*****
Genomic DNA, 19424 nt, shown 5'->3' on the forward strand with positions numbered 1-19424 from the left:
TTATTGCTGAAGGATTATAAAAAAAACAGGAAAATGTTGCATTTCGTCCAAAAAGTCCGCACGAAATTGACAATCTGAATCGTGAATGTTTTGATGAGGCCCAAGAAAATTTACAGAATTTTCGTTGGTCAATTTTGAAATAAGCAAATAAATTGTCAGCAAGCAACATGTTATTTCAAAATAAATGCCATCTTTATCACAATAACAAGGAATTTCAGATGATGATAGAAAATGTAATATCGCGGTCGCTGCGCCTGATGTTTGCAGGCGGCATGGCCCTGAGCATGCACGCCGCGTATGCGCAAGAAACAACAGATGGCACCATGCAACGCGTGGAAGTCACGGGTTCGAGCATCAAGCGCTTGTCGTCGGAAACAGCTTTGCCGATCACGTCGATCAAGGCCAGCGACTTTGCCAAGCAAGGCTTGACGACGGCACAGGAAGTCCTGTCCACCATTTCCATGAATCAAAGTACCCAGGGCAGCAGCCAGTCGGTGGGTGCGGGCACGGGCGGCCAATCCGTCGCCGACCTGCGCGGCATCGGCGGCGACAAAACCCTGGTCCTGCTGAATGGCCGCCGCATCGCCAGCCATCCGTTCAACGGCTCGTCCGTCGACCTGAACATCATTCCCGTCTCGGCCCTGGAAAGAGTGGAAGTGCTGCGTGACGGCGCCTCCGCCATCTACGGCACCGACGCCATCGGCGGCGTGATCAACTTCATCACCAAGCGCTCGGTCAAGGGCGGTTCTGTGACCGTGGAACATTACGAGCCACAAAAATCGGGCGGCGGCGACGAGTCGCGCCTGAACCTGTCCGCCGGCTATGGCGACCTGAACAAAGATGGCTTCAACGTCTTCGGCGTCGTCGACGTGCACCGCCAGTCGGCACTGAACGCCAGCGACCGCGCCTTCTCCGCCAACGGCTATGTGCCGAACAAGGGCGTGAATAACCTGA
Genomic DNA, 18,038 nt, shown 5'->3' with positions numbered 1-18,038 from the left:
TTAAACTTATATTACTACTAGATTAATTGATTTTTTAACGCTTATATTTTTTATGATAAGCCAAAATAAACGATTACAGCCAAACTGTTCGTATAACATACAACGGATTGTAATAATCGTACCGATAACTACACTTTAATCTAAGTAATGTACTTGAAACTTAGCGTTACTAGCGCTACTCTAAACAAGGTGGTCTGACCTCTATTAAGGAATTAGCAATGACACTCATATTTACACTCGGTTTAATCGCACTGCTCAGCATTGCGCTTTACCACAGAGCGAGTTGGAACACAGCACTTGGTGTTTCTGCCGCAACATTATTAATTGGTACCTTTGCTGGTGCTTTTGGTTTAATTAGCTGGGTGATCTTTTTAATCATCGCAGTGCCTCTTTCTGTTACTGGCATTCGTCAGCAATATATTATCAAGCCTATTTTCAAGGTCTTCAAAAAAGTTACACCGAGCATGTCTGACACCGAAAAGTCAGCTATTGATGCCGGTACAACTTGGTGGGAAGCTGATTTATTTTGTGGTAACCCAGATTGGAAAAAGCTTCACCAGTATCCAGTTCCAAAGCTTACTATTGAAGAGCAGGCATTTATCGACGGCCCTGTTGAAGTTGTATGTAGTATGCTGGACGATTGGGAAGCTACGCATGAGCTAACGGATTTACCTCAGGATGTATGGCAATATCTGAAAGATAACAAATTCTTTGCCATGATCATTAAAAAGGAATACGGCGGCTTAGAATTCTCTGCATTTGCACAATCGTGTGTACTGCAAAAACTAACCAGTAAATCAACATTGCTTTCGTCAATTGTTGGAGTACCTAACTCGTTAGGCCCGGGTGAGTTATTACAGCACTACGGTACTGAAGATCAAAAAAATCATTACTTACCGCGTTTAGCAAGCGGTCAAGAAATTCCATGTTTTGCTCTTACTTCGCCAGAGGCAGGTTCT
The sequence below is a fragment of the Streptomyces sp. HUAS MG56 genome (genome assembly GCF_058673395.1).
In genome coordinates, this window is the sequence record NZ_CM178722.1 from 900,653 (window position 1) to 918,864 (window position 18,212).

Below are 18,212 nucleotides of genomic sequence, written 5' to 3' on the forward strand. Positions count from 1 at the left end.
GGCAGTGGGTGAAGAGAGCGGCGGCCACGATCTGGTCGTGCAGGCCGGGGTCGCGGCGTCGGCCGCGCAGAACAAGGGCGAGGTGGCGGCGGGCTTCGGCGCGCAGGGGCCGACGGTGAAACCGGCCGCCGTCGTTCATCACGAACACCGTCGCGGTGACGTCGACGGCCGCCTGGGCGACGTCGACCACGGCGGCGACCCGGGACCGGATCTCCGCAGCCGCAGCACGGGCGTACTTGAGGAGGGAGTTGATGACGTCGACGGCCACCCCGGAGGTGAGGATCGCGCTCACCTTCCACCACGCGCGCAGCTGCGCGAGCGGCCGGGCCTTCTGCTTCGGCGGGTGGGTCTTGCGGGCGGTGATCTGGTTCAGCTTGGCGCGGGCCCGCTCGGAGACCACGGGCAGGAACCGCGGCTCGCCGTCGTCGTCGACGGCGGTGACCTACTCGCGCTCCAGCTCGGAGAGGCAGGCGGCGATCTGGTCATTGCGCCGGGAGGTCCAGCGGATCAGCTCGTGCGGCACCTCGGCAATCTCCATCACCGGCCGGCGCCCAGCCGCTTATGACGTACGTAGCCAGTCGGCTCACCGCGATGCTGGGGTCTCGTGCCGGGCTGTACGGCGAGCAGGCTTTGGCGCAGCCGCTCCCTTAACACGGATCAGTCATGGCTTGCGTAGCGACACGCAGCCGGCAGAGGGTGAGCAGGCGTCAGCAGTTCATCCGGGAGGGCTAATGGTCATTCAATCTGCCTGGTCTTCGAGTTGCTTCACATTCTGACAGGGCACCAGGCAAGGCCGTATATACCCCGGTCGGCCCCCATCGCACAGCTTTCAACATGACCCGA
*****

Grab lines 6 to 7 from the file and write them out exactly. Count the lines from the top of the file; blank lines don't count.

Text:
In genome coordinates, this window is the sequence record NZ_CM178722.1 from 900,653 (window position 1) to 918,864 (window position 18,212).

Below are 18,212 nucleotides of genomic sequence, written 5' to 3' on the forward strand. Positions count from 1 at the left end.